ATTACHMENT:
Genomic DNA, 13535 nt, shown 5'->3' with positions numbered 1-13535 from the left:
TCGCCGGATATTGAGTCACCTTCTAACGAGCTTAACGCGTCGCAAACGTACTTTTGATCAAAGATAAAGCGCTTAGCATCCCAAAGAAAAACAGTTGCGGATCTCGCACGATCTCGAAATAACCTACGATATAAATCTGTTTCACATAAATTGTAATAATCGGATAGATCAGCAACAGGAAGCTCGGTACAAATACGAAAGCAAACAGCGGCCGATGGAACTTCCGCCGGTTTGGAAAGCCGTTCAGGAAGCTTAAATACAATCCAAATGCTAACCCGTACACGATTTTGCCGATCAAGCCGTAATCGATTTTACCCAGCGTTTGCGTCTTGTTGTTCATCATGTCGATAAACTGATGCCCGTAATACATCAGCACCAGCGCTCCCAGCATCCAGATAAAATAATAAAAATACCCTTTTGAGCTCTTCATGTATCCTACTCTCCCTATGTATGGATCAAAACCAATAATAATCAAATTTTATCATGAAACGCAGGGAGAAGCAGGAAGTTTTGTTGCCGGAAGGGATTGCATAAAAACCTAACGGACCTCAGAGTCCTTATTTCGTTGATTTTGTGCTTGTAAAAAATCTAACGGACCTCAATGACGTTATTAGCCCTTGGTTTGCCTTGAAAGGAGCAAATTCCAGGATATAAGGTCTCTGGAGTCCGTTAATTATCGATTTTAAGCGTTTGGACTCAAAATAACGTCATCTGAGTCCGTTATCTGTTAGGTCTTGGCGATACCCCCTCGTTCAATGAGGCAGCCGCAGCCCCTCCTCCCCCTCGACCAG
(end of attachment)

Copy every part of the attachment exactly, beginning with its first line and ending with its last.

Genomic DNA, 13535 nt, shown 5'->3' with positions numbered 1-13535 from the left:
TCGCCGGATATTGAGTCACCTTCTAACGAGCTTAACGCGTCGCAAACGTACTTTTGATCAAAGATAAAGCGCTTAGCATCCCAAAGAAAAACAGTTGCGGATCTCGCACGATCTCGAAATAACCTACGATATAAATCTGTTTCACATAAATTGTAATAATCGGATAGATCAGCAACAGGAAGCTCGGTACAAATACGAAAGCAAACAGCGGCCGATGGAACTTCCGCCGGTTTGGAAAGCCGTTCAGGAAGCTTAAATACAATCCAAATGCTAACCCGTACACGATTTTGCCGATCAAGCCGTAATCGATTTTACCCAGCGTTTGCGTCTTGTTGTTCATCATGTCGATAAACTGATGCCCGTAATACATCAGCACCAGCGCTCCCAGCATCCAGATAAAATAATAAAAATACCCTTTTGAGCTCTTCATGTATCCTACTCTCCCTATGTATGGATCAAAACCAATAATAATCAAATTTTATCATGAAACGCAGGGAGAAGCAGGAAGTTTTGTTGCCGGAAGGGATTGCATAAAAACCTAACGGACCTCAGAGTCCTTATTTCGTTGATTTTGTGCTTGTAAAAAATCTAACGGACCTCAATGACGTTATTAGCCCTTGGTTTGCCTTGAAAGGAGCAAATTCCAGGATATAAGGTCTCTGGAGTCCGTTAATTATCGATTTTAAGCGTTTGGACTCAAAATAACGTCATCTGAGTCCGTTATCTGTTAGGTCTTGGCGATACCCCCTCGTTCAATGAGGCAGCCGCAGCCCCTCCTCCCCCTCGACCAG